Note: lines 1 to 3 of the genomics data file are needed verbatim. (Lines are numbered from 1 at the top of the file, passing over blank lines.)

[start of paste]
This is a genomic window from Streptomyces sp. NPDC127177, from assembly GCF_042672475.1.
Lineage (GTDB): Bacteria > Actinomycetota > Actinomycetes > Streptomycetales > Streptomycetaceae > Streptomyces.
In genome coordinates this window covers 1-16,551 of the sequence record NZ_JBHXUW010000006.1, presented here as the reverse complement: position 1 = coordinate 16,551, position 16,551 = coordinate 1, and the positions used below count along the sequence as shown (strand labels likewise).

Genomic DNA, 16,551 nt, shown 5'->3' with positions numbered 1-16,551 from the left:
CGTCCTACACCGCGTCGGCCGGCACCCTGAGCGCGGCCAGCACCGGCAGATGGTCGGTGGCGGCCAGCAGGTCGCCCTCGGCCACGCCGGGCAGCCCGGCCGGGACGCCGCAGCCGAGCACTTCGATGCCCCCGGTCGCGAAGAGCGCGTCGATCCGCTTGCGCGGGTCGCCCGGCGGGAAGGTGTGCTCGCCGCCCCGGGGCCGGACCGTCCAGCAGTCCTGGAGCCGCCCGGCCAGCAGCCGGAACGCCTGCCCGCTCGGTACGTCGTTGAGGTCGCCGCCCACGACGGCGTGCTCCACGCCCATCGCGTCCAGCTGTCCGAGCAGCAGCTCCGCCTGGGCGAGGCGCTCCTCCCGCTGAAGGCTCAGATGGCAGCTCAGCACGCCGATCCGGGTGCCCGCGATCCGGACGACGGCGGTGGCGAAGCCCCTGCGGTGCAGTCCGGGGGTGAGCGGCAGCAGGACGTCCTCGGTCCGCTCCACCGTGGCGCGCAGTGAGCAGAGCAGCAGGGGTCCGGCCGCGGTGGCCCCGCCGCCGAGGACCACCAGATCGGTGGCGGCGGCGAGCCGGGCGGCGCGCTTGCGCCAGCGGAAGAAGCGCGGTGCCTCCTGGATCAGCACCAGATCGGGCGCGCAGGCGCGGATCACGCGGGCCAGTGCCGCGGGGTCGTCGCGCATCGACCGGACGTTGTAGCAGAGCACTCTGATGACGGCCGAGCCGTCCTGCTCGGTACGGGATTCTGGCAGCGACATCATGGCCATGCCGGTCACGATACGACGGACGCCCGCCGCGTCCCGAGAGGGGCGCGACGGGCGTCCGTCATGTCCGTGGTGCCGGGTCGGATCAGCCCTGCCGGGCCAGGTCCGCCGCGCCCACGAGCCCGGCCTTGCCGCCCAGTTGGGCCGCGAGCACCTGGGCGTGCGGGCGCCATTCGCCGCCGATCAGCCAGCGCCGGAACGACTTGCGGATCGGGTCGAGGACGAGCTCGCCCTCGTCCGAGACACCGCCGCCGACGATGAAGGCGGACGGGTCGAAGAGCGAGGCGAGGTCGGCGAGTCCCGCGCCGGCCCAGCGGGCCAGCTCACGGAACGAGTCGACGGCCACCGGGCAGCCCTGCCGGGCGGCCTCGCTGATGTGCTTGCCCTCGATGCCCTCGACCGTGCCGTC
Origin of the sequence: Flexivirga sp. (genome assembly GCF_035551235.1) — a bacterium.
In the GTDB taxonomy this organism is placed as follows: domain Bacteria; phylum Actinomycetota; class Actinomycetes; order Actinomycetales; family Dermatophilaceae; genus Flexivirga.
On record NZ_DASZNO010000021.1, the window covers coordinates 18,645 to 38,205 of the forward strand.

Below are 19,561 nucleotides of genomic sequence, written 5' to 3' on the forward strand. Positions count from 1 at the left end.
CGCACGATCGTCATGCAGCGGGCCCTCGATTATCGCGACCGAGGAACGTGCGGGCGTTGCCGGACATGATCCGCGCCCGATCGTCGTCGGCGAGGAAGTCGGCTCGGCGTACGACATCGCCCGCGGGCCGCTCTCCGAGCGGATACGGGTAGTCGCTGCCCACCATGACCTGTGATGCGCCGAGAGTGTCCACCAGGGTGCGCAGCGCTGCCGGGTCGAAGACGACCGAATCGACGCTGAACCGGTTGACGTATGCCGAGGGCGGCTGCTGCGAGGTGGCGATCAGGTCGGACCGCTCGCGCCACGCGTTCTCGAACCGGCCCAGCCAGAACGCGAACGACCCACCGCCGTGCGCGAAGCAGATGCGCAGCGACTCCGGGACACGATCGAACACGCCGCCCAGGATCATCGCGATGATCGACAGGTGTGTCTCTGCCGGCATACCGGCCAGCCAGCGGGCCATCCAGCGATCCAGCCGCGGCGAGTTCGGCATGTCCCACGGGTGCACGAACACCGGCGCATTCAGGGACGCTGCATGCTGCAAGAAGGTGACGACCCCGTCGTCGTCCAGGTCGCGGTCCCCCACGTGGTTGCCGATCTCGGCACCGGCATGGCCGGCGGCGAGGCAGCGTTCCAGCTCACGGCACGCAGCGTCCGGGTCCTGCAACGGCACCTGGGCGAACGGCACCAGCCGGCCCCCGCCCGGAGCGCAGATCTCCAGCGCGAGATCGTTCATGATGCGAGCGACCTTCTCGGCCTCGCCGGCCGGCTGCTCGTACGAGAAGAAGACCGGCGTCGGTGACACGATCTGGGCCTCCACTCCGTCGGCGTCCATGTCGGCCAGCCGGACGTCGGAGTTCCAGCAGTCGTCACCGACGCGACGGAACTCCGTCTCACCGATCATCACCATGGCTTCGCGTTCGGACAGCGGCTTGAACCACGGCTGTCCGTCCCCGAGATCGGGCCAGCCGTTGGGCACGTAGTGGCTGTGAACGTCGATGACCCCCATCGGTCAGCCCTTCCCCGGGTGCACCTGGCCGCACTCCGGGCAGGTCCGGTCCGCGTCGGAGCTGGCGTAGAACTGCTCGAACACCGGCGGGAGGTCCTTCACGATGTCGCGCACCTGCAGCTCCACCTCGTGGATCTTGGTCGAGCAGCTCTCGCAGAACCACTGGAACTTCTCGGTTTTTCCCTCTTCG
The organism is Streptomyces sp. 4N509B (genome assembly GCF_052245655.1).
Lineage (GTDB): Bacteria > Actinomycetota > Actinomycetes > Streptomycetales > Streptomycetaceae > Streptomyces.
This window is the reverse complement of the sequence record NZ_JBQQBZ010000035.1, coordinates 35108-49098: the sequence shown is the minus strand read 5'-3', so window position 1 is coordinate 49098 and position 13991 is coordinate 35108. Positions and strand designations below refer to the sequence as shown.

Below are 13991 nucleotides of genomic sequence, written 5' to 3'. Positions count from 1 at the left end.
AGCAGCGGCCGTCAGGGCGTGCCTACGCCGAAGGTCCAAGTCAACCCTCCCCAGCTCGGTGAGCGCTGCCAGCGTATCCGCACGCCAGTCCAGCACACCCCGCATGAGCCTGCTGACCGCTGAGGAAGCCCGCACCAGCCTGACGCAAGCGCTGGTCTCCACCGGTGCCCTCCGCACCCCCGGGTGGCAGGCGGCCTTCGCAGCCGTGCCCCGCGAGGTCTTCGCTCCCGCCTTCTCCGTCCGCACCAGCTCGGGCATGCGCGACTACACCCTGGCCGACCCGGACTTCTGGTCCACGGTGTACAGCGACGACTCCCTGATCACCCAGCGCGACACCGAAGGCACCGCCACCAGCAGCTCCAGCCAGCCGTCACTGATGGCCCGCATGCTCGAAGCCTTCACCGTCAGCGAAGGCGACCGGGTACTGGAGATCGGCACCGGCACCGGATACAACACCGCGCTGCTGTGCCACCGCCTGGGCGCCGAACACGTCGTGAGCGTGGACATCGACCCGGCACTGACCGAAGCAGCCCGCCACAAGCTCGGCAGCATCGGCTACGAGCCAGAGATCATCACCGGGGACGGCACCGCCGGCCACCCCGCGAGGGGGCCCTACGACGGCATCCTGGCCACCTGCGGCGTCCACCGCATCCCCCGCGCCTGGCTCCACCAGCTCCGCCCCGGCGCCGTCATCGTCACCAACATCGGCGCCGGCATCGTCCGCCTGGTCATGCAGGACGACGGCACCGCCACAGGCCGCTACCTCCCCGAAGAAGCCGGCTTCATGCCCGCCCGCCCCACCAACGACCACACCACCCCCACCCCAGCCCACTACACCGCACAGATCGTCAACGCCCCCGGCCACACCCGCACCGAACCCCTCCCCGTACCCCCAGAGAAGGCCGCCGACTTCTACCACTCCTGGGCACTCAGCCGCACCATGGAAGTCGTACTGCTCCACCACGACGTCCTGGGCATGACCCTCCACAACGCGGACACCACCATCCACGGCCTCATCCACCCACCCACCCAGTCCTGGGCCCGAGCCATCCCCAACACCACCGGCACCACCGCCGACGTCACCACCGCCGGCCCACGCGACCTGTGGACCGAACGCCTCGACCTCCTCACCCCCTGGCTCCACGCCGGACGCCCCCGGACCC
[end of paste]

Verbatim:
This is a genomic window from Streptomyces sp. NPDC127177, from assembly GCF_042672475.1.
Lineage (GTDB): Bacteria > Actinomycetota > Actinomycetes > Streptomycetales > Streptomycetaceae > Streptomyces.
In genome coordinates this window covers 1-16,551 of the sequence record NZ_JBHXUW010000006.1, presented here as the reverse complement: position 1 = coordinate 16,551, position 16,551 = coordinate 1, and the positions used below count along the sequence as shown (strand labels likewise).